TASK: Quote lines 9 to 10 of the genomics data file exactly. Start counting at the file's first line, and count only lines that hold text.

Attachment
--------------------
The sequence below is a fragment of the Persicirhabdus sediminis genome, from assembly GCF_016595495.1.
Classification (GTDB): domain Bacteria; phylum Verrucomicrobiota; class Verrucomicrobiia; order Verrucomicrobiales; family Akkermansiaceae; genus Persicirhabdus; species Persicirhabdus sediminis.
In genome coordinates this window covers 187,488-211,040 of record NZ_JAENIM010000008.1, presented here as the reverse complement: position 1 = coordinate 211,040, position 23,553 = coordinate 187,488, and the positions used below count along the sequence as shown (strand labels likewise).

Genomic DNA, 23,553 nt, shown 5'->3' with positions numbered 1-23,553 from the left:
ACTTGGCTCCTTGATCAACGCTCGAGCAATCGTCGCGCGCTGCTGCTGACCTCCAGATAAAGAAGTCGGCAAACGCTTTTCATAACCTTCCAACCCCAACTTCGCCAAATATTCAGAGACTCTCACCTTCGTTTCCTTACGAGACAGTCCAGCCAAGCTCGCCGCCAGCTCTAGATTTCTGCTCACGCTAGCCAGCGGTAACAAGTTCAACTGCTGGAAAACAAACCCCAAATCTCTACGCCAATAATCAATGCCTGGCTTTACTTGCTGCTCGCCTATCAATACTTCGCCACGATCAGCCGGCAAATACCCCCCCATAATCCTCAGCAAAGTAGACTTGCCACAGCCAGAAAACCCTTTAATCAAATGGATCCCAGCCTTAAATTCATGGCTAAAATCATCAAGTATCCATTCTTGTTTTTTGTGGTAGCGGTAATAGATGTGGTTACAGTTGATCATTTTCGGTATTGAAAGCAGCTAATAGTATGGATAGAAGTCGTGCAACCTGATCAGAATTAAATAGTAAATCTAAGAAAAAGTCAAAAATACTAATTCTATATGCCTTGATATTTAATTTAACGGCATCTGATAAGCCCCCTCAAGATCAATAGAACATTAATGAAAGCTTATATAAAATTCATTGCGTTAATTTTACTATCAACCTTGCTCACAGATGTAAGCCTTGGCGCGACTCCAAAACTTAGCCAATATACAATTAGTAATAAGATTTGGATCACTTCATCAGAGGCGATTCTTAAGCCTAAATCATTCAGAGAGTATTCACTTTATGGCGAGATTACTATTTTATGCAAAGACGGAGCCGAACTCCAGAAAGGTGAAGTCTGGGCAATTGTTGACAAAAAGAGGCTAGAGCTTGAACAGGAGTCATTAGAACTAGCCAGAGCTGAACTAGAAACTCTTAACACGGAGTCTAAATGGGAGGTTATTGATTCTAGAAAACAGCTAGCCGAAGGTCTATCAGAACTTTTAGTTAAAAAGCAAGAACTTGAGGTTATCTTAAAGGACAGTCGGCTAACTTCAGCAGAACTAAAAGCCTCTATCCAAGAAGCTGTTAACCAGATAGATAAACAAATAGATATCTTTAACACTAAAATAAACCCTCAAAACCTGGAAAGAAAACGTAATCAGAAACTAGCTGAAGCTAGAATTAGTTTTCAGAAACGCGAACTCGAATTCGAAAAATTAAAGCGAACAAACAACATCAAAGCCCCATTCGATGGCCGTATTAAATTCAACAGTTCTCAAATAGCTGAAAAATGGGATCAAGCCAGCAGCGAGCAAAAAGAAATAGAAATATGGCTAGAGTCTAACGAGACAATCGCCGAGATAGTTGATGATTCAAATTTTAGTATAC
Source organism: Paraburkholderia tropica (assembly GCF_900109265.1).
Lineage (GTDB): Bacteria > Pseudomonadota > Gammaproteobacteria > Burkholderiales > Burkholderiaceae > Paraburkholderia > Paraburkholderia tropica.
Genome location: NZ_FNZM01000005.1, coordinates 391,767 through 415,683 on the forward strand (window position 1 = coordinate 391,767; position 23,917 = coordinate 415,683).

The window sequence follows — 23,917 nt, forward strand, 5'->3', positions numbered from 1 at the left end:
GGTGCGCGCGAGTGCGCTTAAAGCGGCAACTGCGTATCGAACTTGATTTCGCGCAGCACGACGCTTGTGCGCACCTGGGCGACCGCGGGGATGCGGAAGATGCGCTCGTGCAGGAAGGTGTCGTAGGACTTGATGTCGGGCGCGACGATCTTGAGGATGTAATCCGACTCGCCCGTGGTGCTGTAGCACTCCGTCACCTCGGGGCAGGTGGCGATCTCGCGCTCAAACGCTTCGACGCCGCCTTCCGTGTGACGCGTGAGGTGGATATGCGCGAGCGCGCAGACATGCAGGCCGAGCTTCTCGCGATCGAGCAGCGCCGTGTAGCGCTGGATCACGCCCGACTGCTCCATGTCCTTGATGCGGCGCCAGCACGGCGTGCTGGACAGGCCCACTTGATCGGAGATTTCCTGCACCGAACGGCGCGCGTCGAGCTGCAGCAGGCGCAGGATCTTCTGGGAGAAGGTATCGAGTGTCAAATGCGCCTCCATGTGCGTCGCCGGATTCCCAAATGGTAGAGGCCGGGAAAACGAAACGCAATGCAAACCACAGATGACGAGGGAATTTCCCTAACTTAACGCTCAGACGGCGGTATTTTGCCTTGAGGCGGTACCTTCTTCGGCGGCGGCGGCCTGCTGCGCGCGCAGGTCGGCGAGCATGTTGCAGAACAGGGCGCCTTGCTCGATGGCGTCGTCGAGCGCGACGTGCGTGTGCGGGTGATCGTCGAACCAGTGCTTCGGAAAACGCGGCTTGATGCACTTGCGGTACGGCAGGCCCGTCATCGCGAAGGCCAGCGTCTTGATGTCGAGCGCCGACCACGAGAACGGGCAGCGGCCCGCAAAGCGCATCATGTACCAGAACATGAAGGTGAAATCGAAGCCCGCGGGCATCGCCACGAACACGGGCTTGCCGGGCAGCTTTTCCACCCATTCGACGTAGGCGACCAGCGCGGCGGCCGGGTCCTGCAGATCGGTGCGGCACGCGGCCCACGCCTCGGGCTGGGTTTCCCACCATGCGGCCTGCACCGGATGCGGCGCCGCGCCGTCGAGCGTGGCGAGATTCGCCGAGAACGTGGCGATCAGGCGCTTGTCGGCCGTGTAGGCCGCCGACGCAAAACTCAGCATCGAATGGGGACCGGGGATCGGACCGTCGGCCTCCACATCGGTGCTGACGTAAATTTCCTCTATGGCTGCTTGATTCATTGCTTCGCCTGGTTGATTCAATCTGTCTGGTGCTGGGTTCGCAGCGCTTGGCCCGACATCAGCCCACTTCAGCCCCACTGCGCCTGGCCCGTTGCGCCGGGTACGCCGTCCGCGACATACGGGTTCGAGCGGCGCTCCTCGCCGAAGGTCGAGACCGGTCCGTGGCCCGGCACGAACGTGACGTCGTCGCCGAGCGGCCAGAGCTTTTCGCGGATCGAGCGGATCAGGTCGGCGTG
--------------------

The window sequence follows — 23,917 nt, forward strand, 5'->3', positions numbered from 1 at the left end:
GGTGCGCGCGAGTGCGCTTAAAGCGGCAACTGCGTATCGAACTTGATTTCGCGCAGCACGACGCTTGTGCGCACCTGGGCGACCGCGGGGATGCGGAAGATGCGCTCGTGCAGGAAGGTGTCGTAGGACTTGATGTCGGGCGCGACGATCTTGAGGATGTAATCCGACTCGCCCGTGGTGCTGTAGCACTCCGTCACCTCGGGGCAGGTGGCGATCTCGCGCTCAAACGCTTCGACGCCGCCTTCCGTGTGACGCGTGAGGTGGATATGCGCGAGCGCGCAGACATGCAGGCCGAGCTTCTCGCGATCGAGCAGCGCCGTGTAGCGCTGGATCACGCCCGACTGCTCCATGTCCTTGATGCGGCGCCAGCACGGCGTGCTGGACAGGCCCACTTGATCGGAGATTTCCTGCACCGAACGGCGCGCGTCGAGCTGCAGCAGGCGCAGGATCTTCTGGGAGAAGGTATCGAGTGTCAAATGCGCCTCCATGTGCGTCGCCGGATTCCCAAATGGTAGAGGCCGGGAAAACGAAACGCAATGCAAACCACAGATGACGAGGGAATTTCCCTAACTTAACGCTCAGACGGCGGTATTTTGCCTTGAGGCGGTACCTTCTTCGGCGGCGGCGGCCTGCTGCGCGCGCAGGTCGGCGAGCATGTTGCAGAACAGGGCGCCTTGCTCGATGGCGTCGTCGAGCGCGACGTGCGTGTGCGGGTGATCGTCGAACCAGTGCTTCGGAAAACGCGGCTTGATGCACTTGCGGTACGGCAGGCCCGTCATCGCGAAGGCCAGCGTCTTGATGTCGAGCGCCGACCACGAGAACGGGCAGCGGCCCGCAAAGCGCATCATGTACCAGAACATGAAGGTGAAATCGAAGCCCGCGGGCATCGCCACGAACACGGGCTTGCCGGGCAGCTTTTCCACCCATTCGACGTAGGCGACCAGCGCGGCGGCCGGGTCCTGCAGATCGGTGCGGCACGCGGCCCACGCCTCGGGCTGGGTTTCCCACCATGCGGCCTGCACCGGATGCGGCGCCGCGCCGTCGAGCGTGGCGAGATTCGCCGAGAACGTGGCGATCAGGCGCTTGTCGGCCGTGTAGGCCGCCGACGCAAAACTCAGCATCGAATGGGGACCGGGGATCGGACCGTCGGCCTCCACATCGGTGCTGACGTAAATTTCCTCTATGGCTGCTTGATTCATTGCTTCGCCTGGTTGATTCAATCTGTCTGGTGCTGGGTTCGCAGCGCTTGGCCCGACATCAGCCCACTTCAGCCCCACTGCGCCTGGCCCGTTGCGCCGGGTACGCCGTCCGCGACATACGGGTTCGAGCGGCGCTCCTCGCCGAAGGTCGAGACCGGTCCGTGGCCCGGCACGAACGTGACGTCGTCGCCGAGCGGCCAGAGCTTTTCGCGGATCGAGCGGATCAGGTCGGCGTG